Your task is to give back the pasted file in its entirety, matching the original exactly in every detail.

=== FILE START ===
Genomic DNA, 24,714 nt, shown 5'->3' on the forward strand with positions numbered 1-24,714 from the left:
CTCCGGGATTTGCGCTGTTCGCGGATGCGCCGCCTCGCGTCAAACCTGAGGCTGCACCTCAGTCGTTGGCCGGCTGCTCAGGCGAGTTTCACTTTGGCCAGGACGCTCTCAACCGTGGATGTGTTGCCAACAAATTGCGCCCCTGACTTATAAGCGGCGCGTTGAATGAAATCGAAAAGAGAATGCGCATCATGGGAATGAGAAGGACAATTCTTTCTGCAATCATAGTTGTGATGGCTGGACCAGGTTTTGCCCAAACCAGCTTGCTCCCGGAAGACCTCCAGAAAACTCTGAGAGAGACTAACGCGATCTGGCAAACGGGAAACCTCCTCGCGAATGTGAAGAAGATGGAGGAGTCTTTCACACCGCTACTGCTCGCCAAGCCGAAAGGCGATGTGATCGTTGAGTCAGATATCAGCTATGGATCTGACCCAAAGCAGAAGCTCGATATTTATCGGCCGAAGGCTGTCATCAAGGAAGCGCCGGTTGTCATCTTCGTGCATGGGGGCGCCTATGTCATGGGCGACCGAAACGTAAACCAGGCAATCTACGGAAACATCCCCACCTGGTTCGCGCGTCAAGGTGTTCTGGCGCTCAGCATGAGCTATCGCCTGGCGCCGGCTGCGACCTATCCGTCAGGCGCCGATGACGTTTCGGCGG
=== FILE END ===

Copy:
Genomic DNA, 24,714 nt, shown 5'->3' on the forward strand with positions numbered 1-24,714 from the left:
CTCCGGGATTTGCGCTGTTCGCGGATGCGCCGCCTCGCGTCAAACCTGAGGCTGCACCTCAGTCGTTGGCCGGCTGCTCAGGCGAGTTTCACTTTGGCCAGGACGCTCTCAACCGTGGATGTGTTGCCAACAAATTGCGCCCCTGACTTATAAGCGGCGCGTTGAATGAAATCGAAAAGAGAATGCGCATCATGGGAATGAGAAGGACAATTCTTTCTGCAATCATAGTTGTGATGGCTGGACCAGGTTTTGCCCAAACCAGCTTGCTCCCGGAAGACCTCCAGAAAACTCTGAGAGAGACTAACGCGATCTGGCAAACGGGAAACCTCCTCGCGAATGTGAAGAAGATGGAGGAGTCTTTCACACCGCTACTGCTCGCCAAGCCGAAAGGCGATGTGATCGTTGAGTCAGATATCAGCTATGGATCTGACCCAAAGCAGAAGCTCGATATTTATCGGCCGAAGGCTGTCATCAAGGAAGCGCCGGTTGTCATCTTCGTGCATGGGGGCGCCTATGTCATGGGCGACCGAAACGTAAACCAGGCAATCTACGGAAACATCCCCACCTGGTTCGCGCGTCAAGGTGTTCTGGCGCTCAGCATGAGCTATCGCCTGGCGCCGGCTGCGACCTATCCGTCAGGCGCCGATGACGTTTCGGCGG